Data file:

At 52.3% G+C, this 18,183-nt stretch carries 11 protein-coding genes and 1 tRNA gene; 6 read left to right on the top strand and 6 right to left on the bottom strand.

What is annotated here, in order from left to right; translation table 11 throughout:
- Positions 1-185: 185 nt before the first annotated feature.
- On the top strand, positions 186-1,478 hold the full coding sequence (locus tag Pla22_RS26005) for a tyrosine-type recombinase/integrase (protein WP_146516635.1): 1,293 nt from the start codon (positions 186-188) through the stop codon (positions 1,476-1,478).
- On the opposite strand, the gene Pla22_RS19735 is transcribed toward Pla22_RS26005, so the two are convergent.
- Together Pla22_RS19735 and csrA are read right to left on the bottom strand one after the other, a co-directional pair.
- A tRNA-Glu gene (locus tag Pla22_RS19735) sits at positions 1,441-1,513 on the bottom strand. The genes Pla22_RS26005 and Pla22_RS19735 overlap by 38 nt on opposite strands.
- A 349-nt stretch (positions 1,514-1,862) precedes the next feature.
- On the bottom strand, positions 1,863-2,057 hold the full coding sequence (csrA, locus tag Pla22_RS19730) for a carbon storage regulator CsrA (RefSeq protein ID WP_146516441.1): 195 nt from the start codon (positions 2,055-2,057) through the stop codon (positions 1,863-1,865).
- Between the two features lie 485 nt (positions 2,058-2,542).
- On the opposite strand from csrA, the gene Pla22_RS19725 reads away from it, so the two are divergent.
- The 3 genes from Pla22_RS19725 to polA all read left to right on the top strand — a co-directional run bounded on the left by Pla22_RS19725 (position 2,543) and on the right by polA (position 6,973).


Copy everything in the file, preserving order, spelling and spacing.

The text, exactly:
At 52.3% G+C, this 18,183-nt stretch carries 11 protein-coding genes and 1 tRNA gene; 6 read left to right on the top strand and 6 right to left on the bottom strand.

What is annotated here, in order from left to right; translation table 11 throughout:
- Positions 1-185: 185 nt before the first annotated feature.
- On the top strand, positions 186-1,478 hold the full coding sequence (locus tag Pla22_RS26005) for a tyrosine-type recombinase/integrase (protein WP_146516635.1): 1,293 nt from the start codon (positions 186-188) through the stop codon (positions 1,476-1,478).
- On the opposite strand, the gene Pla22_RS19735 is transcribed toward Pla22_RS26005, so the two are convergent.
- Together Pla22_RS19735 and csrA are read right to left on the bottom strand one after the other, a co-directional pair.
- A tRNA-Glu gene (locus tag Pla22_RS19735) sits at positions 1,441-1,513 on the bottom strand. The genes Pla22_RS26005 and Pla22_RS19735 overlap by 38 nt on opposite strands.
- A 349-nt stretch (positions 1,514-1,862) precedes the next feature.
- On the bottom strand, positions 1,863-2,057 hold the full coding sequence (csrA, locus tag Pla22_RS19730) for a carbon storage regulator CsrA (RefSeq protein ID WP_146516441.1): 195 nt from the start codon (positions 2,055-2,057) through the stop codon (positions 1,863-1,865).
- Between the two features lie 485 nt (positions 2,058-2,542).
- On the opposite strand from csrA, the gene Pla22_RS19725 reads away from it, so the two are divergent.
- The 3 genes from Pla22_RS19725 to polA all read left to right on the top strand — a co-directional run bounded on the left by Pla22_RS19725 (position 2,543) and on the right by polA (position 6,973).